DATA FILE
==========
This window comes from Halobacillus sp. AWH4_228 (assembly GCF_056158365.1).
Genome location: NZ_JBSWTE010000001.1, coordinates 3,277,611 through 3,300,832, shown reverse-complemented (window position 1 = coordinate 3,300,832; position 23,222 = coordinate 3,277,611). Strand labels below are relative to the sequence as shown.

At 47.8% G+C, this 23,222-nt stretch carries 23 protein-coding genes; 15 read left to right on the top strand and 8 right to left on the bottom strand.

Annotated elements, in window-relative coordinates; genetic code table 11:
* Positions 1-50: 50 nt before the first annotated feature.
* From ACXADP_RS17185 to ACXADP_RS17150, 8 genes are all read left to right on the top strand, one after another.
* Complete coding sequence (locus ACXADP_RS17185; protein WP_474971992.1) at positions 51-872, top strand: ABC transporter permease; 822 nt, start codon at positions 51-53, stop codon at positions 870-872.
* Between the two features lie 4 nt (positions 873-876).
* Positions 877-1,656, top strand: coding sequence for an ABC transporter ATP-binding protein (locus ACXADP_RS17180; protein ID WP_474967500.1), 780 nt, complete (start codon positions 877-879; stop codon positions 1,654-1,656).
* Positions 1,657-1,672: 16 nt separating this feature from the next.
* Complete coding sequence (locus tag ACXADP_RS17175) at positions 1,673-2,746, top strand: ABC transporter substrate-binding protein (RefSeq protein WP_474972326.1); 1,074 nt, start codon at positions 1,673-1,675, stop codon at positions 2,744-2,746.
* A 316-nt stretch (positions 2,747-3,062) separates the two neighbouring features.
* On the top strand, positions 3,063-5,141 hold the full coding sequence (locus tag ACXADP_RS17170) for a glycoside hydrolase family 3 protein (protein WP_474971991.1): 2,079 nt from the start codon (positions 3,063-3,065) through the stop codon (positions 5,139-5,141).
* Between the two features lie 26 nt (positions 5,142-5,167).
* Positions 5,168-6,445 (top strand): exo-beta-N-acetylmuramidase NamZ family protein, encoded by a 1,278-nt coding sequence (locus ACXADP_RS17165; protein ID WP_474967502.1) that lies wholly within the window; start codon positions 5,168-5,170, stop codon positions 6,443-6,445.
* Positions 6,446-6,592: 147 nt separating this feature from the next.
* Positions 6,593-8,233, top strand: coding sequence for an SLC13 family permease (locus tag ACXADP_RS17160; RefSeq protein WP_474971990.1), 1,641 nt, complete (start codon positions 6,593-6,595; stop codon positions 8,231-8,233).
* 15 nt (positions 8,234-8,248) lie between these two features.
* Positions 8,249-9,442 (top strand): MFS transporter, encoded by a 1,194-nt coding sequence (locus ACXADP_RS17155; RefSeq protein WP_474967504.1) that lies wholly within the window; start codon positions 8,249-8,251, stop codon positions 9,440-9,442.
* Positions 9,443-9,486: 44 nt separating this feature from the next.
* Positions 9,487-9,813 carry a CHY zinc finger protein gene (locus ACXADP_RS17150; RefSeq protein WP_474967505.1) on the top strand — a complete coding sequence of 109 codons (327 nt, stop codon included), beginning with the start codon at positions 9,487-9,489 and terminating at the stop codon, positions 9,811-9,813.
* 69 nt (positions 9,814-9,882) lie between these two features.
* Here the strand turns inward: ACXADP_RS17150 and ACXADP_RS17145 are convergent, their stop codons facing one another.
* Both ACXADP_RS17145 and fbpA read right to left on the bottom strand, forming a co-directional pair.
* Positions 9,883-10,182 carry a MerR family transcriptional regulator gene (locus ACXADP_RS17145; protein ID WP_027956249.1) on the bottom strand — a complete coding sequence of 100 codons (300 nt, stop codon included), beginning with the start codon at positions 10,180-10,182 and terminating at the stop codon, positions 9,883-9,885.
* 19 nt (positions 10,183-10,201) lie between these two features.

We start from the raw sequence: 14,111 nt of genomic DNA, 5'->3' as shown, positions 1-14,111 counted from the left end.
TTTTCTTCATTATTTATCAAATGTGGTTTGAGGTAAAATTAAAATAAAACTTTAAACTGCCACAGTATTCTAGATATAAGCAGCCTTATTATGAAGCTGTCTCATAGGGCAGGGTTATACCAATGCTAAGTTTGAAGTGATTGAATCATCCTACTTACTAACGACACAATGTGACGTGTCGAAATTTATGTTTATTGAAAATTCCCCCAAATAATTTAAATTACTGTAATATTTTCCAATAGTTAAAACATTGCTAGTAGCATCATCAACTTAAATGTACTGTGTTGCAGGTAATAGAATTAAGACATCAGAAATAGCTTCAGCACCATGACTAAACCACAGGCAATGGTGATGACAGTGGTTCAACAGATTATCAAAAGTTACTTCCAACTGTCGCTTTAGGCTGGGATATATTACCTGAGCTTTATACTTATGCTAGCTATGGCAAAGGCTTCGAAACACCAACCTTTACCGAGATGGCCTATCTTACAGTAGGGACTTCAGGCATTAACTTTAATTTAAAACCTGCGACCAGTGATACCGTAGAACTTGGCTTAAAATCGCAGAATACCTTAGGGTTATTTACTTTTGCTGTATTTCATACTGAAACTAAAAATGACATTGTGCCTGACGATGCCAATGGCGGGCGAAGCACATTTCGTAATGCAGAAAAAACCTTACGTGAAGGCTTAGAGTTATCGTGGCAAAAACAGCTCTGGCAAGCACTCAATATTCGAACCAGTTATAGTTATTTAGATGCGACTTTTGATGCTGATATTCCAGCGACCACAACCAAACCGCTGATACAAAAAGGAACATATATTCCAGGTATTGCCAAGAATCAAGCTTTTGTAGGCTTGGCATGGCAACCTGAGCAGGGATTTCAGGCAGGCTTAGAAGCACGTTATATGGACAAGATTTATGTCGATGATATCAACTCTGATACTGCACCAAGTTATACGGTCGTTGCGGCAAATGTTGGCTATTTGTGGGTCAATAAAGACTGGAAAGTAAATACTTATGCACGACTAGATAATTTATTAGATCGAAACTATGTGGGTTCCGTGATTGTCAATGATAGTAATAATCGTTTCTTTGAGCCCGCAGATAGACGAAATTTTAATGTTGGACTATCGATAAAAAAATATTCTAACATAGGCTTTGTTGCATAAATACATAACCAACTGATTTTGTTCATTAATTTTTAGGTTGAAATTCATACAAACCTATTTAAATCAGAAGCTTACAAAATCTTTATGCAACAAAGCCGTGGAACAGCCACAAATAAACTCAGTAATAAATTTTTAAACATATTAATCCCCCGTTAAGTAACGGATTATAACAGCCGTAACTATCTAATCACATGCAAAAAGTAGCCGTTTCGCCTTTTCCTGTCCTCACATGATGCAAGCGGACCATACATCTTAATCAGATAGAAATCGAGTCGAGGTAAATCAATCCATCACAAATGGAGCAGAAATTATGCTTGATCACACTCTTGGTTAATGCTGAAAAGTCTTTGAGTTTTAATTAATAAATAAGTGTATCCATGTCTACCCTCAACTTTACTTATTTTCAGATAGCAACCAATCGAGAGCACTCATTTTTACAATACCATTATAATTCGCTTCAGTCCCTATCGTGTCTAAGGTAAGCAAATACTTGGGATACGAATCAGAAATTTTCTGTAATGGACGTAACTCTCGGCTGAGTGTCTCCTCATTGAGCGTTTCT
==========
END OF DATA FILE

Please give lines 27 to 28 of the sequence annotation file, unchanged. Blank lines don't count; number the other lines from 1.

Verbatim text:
We start from the raw sequence: 14,111 nt of genomic DNA, 5'->3' as shown, positions 1-14,111 counted from the left end.
TTTTCTTCATTATTTATCAAATGTGGTTTGAGGTAAAATTAAAATAAAACTTTAAACTGCCACAGTATTCTAGATATAAGCAGCCTTATTATGAAGCTGTCTCATAGGGCAGGGTTATACCAATGCTAAGTTTGAAGTGATTGAATCATCCTACTTACTAACGACACAATGTGACGTGTCGAAATTTATGTTTATTGAAAATTCCCCCAAATAATTTAAATTACTGTAATATTTTCCAATAGTTAAAACATTGCTAGTAGCATCATCAACTTAAATGTACTGTGTTGCAGGTAATAGAATTAAGACATCAGAAATAGCTTCAGCACCATGACTAAACCACAGGCAATGGTGATGACAGTGGTTCAACAGATTATCAAAAGTTACTTCCAACTGTCGCTTTAGGCTGGGATATATTACCTGAGCTTTATACTTATGCTAGCTATGGCAAAGGCTTCGAAACACCAACCTTTACCGAGATGGCCTATCTTACAGTAGGGACTTCAGGCATTAACTTTAATTTAAAACCTGCGACCAGTGATACCGTAGAACTTGGCTTAAAATCGCAGAATACCTTAGGGTTATTTACTTTTGCTGTATTTCATACTGAAACTAAAAATGACATTGTGCCTGACGATGCCAATGGCGGGCGAAGCACATTTCGTAATGCAGAAAAAACCTTACGTGAAGGCTTAGAGTTATCGTGGCAAAAACAGCTCTGGCAAGCACTCAATATTCGAACCAGTTATAGTTATTTAGATGCGACTTTTGATGCTGATATTCCAGCGACCACAACCAAACCGCTGATACAAAAAGGAACATATATTCCAGGTATTGCCAAGAATCAAGCTTTTGTAGGCTTGGCATGGCAACCTGAGCAGGGATTTCAGGCAGGCTTAGAAGCACGTTATATGGACAAGATTTATGTCGATGATATCAACTCTGATACTGCACCAAGTTATACGGTCGTTGCGGCAAATGTTGGCTATTTGTGGGTCAATAAAGACTGGAAAGTAAATACTTATGCACGACTAGATAATTTATTAGATCGAAACTATGTGGGTTCCGTGATTGTCAATGATAGTAATAATCGTTTCTTTGAGCCCGCAGATAGACGAAATTTTAATGTTGGACTATCGATAAAAAAATATTCTAACATAGGCTTTGTTGCATAAATACATAACCAACTGATTTTGTTCATTAATTTTTAGGTTGAAATTCATACAAACCTATTTAAATCAGAAGCTTACAAAATCTTTATGCAACAAAGCCGTGGAACAGCCACAAATAAACTCAGTAATAAATTTTTAAACATATTAATCCCCCGTTAAGTAACGGATTATAACAGCCGTAACTATCTAATCACATGCAAAAAGTAGCCGTTTCGCCTTTTCCTGTCCTCACATGATGCAAGCGGACCATACATCTTAATCAGATAGAAATCGAGTCGAGGTAAATCAATCCATCACAAATGGAGCAGAAATTATGCTTGATCACACTCTTGGTTAATGCTGAAAAGTCTTTGAGTTTTAATTAATAAATAAGTGTATCCATGTCTACCCTCAACTTTACTTATTTTCAGATAGCAACCAATCGAGAGCACTCATTTTTACAATACCATTATAATTCGCTTCAGTCCCTATCGTGTCTAAGGTAAGCAAATACTTGGGATACGAATCAGAAATTTTCTGTAATGGACGTAACTCTCGGCTGAGTGTCTCCTCATTGAGCGTTTCT